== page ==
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Power puts pedal to the metal

A month after breaking the known Macintosh speed limit, Power Computing went for a second record.

A month after breaking the known Macintosh speed limit, Power Computing today went for a second record by breaking the price-performance advantage long held by PC-compatible machines.

The new PowerBase line will feature the new PowerPC 603e RISC microprocessor at clock speeds of 240 MHz, 200 MHz, and 180 MHz that the company says outperform and cost less than Pentium-based Windows 95 systems. The models will come in desktop and tower cases and are to land on education, consumer, and small-office desktops by mid-September.

All PowerBase models will ship with 16MB of RAM (upgradable to 160MB), 256K upgradable level 2 cache, a 1.2GB hard drive, an 8x CD-ROM, three PCI slots, and accelerated 3D graphics capabilities. Users will now be able to take advantage of PC-compatible keyboards, mice, and joysticks with the addition of PS/2 inputs that will complement the usual Mac inputs. All models include a 3D accelerated graphics card with 2MB of DRAM.

Critics have bashed Apple Computer for not providing high-performance models under $2,000. Power Computing wants to fill that gap with the PowerBase 180 and 200 models. The PowerBase 180 will cost $1,495, the PowerBase 200, $1,795, and the PowerBase 240, $2,195.

"I think that it's a really good offering. Power Computing is filling in the low end of the market with computers that are comparable to their Windows counterparts. Apple just hasn't been able to do this and doesn't look like it can do this with their latest offering," said Kevin Hause, an analyst for International Data Corporation.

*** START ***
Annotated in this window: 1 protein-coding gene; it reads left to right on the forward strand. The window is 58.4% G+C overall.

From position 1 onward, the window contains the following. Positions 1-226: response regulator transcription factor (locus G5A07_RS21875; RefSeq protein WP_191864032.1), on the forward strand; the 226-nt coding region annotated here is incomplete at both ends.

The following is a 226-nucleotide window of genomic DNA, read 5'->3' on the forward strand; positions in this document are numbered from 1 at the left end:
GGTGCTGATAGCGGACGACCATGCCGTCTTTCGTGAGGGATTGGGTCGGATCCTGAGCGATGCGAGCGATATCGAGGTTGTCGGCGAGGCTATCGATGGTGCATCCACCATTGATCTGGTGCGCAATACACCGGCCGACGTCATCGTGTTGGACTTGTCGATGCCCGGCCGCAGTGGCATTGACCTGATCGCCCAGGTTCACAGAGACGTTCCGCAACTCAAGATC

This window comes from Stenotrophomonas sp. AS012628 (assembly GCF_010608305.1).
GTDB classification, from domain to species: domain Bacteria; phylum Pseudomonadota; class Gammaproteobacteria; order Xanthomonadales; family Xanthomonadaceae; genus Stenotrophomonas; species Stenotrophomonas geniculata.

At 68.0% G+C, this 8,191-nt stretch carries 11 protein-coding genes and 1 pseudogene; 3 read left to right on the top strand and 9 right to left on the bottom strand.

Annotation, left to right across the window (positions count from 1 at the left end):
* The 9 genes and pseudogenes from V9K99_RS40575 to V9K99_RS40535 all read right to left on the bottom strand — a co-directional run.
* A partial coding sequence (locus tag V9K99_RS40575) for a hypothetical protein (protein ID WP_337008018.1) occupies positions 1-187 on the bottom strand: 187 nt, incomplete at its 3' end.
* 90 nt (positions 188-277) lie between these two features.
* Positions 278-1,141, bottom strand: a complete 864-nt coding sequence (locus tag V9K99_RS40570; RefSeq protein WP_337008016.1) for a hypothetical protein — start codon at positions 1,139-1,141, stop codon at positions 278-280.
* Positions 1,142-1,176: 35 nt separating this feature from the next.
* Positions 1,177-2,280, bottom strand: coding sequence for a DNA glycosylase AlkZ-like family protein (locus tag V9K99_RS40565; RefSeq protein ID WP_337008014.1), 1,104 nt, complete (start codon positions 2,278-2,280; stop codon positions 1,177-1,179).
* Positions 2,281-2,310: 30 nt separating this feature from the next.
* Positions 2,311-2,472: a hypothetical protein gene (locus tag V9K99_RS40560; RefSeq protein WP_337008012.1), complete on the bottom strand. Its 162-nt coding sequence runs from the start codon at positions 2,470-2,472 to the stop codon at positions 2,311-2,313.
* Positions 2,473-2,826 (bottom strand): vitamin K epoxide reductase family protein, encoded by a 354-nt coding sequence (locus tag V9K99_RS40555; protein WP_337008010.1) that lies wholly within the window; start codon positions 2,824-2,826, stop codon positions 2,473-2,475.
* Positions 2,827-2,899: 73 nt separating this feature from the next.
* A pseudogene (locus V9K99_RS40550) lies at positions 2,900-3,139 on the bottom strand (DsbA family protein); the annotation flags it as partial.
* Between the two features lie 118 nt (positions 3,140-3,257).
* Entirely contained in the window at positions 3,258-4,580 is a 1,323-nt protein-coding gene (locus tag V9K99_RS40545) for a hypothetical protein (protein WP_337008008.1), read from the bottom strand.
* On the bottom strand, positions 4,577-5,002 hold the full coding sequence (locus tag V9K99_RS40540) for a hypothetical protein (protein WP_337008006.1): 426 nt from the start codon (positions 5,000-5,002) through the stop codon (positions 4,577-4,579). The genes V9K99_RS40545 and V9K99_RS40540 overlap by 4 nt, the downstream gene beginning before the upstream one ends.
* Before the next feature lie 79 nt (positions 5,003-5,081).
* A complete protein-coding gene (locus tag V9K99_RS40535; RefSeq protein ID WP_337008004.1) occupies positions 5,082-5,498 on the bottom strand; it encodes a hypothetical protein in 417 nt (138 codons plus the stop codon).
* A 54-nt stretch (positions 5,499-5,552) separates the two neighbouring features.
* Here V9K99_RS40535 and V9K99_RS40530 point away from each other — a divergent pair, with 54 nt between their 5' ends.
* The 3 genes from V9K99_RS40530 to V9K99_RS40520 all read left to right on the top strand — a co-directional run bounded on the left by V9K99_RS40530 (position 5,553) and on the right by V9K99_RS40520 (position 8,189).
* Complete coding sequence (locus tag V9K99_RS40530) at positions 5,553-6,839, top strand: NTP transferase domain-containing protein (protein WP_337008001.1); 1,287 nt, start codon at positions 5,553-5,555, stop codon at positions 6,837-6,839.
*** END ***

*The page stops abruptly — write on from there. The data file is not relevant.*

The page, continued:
Power Computing also announced updates to its PowerTower line of computers. The PowerTower 180e and 200e will feature the new PowerPC 604e processor, which doubles the internal cache of its predecessor, the 604. The PowerTower 180e, which features the 604e running at 180-MHz, retails for $3,295. The PowerTower 200e, with a 200-MHz 604e, costs $3,595.

At the same time, the company says it is cutting prices on the PowerTower 166, PowerCenter 150 and PowerCenter 132 systems. The PowerTower 166 system, which has been shipping since May, will now cost $2,895, a price reduction of $900. The PowerCenter 150 and PowerCenter 132 will feature reduced prices of $2,095 and $1,895.

Related stories:
Apple updates Macintosh lineup
Mac attack launched on speed records
New Pentium Pro systems on the way